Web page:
Students give inside scoop on internships

By Maria Singh

With a new school year approaching and summer vacation coming to an end, Cal Poly Pomona students continue to embark on one of the most important educational experiences during their college careers: internships.

Internships are a great source for students to seek hands-on experience in their future job fields and to obtain invaluable knowledge that pertains to those careers.

William Atienza, a third-year sociology student, is an intern for the College of Business Administration’s behavioral research lab. The internship revolves around market research for small businesses in the area, but for Atienza, it is an opportunity to learn.

“I’m learning something that I haven’t learned yet,” said Atienza. “It’s a good way to increase your network.”

In addition to learning, Atienza explained that internships are also a great way to determine whether a particular career path is the right one.

“Internships are not on a grade basis. It forces you to be self-motivated if you actually want to be a meaningful contributor,” stated Atienza. “It also removes the extra stress of feeling pressured to do well”those two together allows the intern to feel free to explore a new field of study or put their knowledge to application to see if that is what they’d like to do.”

According to the National Association of Colleges and Employers’ 2009 Experiential Educational Survey, 67.7 percent of interns in 2007-08 were offered full-time positions.

Research also indicates that students who participate in internships are more likely to find future employers, increase employee-retention rate and enhance new perspectives. In addition, employers regard internships as more favorable than GPA or academic proficiency.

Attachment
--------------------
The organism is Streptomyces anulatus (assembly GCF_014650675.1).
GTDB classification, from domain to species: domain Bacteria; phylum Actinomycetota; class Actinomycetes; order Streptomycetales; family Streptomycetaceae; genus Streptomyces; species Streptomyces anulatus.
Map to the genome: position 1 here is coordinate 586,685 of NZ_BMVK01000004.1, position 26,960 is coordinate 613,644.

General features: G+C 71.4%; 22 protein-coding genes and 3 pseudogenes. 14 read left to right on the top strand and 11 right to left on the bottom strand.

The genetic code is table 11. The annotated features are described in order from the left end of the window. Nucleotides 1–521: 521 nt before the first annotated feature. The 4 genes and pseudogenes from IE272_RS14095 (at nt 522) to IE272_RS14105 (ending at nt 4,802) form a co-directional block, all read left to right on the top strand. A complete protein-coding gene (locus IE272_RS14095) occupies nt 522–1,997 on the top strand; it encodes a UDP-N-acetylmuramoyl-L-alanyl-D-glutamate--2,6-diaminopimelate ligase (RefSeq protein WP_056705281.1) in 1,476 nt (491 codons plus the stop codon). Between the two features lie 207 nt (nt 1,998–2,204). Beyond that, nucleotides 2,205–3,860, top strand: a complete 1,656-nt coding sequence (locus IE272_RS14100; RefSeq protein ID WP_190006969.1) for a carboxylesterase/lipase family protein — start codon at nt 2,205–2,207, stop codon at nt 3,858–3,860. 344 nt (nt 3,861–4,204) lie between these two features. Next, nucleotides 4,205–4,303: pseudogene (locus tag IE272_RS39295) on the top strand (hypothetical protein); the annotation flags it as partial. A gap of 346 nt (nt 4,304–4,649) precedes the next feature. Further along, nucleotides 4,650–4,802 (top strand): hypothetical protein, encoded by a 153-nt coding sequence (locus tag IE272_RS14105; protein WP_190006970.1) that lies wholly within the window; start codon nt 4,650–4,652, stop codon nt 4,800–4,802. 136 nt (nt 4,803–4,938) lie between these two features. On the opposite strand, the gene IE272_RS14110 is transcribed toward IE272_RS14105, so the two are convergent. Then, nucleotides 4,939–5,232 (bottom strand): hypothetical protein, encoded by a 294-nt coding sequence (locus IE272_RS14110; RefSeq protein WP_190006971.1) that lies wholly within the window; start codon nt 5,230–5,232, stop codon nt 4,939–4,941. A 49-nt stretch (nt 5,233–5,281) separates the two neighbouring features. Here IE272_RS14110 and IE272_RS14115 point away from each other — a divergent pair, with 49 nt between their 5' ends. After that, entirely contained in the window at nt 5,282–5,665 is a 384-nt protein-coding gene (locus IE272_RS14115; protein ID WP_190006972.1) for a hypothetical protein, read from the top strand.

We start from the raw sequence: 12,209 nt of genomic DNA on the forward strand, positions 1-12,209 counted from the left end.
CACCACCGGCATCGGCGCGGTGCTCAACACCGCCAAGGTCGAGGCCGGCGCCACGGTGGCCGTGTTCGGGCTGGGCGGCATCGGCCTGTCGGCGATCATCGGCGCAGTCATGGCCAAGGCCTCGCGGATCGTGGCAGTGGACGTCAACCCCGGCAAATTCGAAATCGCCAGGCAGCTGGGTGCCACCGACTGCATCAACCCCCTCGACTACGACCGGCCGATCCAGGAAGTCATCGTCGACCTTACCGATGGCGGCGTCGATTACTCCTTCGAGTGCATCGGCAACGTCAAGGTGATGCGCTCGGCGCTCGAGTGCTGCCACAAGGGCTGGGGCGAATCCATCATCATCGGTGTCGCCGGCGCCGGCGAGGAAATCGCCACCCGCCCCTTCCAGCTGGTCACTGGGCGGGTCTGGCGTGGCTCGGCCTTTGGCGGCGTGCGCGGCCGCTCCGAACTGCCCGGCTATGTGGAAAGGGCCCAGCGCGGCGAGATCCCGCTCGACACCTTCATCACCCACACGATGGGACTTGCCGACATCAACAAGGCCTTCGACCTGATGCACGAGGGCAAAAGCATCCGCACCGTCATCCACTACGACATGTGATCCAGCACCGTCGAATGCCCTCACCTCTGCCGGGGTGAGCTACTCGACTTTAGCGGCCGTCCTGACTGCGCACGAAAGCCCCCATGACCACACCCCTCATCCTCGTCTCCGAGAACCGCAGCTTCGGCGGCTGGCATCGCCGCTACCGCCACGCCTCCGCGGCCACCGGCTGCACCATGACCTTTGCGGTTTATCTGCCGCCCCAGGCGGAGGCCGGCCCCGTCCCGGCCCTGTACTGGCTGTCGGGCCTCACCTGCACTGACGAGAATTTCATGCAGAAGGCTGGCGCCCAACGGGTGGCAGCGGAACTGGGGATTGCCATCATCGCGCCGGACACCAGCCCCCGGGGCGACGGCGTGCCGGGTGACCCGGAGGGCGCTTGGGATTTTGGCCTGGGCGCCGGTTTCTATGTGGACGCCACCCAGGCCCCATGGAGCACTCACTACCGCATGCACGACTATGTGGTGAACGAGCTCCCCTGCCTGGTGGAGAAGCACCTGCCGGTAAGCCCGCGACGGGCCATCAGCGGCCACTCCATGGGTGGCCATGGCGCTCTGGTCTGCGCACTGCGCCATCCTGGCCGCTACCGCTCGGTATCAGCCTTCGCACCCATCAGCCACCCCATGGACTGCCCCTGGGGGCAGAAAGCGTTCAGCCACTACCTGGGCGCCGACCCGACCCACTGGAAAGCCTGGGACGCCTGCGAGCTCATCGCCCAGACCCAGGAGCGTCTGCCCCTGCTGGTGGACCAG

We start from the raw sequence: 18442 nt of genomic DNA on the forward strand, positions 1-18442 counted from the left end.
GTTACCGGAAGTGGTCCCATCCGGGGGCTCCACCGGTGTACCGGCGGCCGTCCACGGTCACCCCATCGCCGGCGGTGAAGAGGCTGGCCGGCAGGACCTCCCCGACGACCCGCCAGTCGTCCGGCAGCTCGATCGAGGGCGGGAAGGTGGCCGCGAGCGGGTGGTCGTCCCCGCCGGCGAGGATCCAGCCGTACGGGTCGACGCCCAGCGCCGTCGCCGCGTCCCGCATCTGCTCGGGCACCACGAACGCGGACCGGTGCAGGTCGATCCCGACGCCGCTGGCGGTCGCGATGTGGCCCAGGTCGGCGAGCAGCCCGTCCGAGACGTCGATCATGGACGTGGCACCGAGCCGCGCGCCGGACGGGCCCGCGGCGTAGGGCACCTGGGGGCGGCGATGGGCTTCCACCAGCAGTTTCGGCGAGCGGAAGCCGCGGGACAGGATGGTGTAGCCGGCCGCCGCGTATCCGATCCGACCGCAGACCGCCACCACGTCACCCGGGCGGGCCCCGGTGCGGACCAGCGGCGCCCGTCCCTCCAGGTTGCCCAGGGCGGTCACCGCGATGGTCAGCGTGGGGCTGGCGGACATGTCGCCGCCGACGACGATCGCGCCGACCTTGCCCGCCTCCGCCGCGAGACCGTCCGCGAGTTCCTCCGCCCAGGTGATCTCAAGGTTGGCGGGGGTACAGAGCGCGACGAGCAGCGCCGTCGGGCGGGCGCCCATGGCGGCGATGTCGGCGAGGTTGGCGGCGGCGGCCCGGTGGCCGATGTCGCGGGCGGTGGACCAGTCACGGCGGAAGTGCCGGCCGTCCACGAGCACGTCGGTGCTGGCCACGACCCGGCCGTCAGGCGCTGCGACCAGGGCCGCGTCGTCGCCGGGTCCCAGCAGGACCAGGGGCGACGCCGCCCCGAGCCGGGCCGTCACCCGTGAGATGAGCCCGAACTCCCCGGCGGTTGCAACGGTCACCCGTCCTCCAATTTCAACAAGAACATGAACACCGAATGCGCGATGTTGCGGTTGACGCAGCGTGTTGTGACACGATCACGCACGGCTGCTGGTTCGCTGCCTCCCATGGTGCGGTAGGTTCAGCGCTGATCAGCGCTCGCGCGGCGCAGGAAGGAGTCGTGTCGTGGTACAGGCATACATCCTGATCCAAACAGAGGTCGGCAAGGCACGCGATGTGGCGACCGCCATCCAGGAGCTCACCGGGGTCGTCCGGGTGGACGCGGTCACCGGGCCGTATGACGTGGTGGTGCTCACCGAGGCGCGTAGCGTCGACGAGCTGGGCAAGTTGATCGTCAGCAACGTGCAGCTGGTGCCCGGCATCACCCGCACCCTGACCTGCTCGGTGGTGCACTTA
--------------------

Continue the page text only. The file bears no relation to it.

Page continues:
Naomi Alexander, a third-year political science student, was selected to participate in the Panetta Institute’s Congressional Internship Program. She described the process as long, yet rewarding.

“I figured this was the opportunity to learn more about a different option,” said Alexander. “It was a really long and, honestly, a nerve-racking process.”

After she finished her interview with CPP President Soraya M. Coley and passed the final interview round in April, Alexander stated that she did not think she was going to get it, but decided to keep pushing forward and was ecstatic to hear that she was chosen as one of the nominees.

Alexander attributed her success to her initiative and sources available at CPP.

“You should definitely utilize your resources, but sometimes people have to take initiative,” said Alexander. “It’s all for the experience because there’s some things you can’t learn in a classroom, even at Cal Poly”and most of the time, because you are prepared ahead of time, you’ll be able to plan and thrive and actually see if you want to do that profession.”

Internships are immensely beneficial for both students and employers.

An internship allows for interns to test drive their potential as a future employee, helps employers run their organizations more efficiently and provides a new scope of networking in the field.

Fourth-year biology student, Zach Trindade, reflected upon his experience in his career field.

“For pre-medical students, they don’t really intern; they shadow doctors,” said Trindade. “So, they either spend time around doctors and just learn by watching them to get exposure.”

Trindade stated that even for an occupation such as medicine, internships are proven to be insightful and beneficial.

“It was very helpful because it helps to understand what type of medicine you want to do,” said Trindade. “Having hands-on work helps you understand if you want to do this in the future or if I’ll even like this because I know that I like medicine, but I don’t know if I will like to apply it or if I can.”

There are many ways that students at CPP can look for the right internship.

Asking professors or advisors about opportunities can open the door for potential internships in a particular career field. In addition, CPP’s Career Center contains a wide range of tools for students to utilize in preparation for an internship.

The Career Center offers help with drafting a resume or a cover letter, conducts mock interviews with a career counselor and even provides students with appropriate attire for future interviews.

During the academic school year, the Career Center showcases seven career fairs. These fairs are not only designed to create an interpersonal environment for students and potential employers, but are created to help students learn more about the opportunities available to them.

William Atienza

Eviana Vergara / The Poly Post

William Atienza

Internship info on campus

Courtesy of Sungah Choi

Internship info on campus

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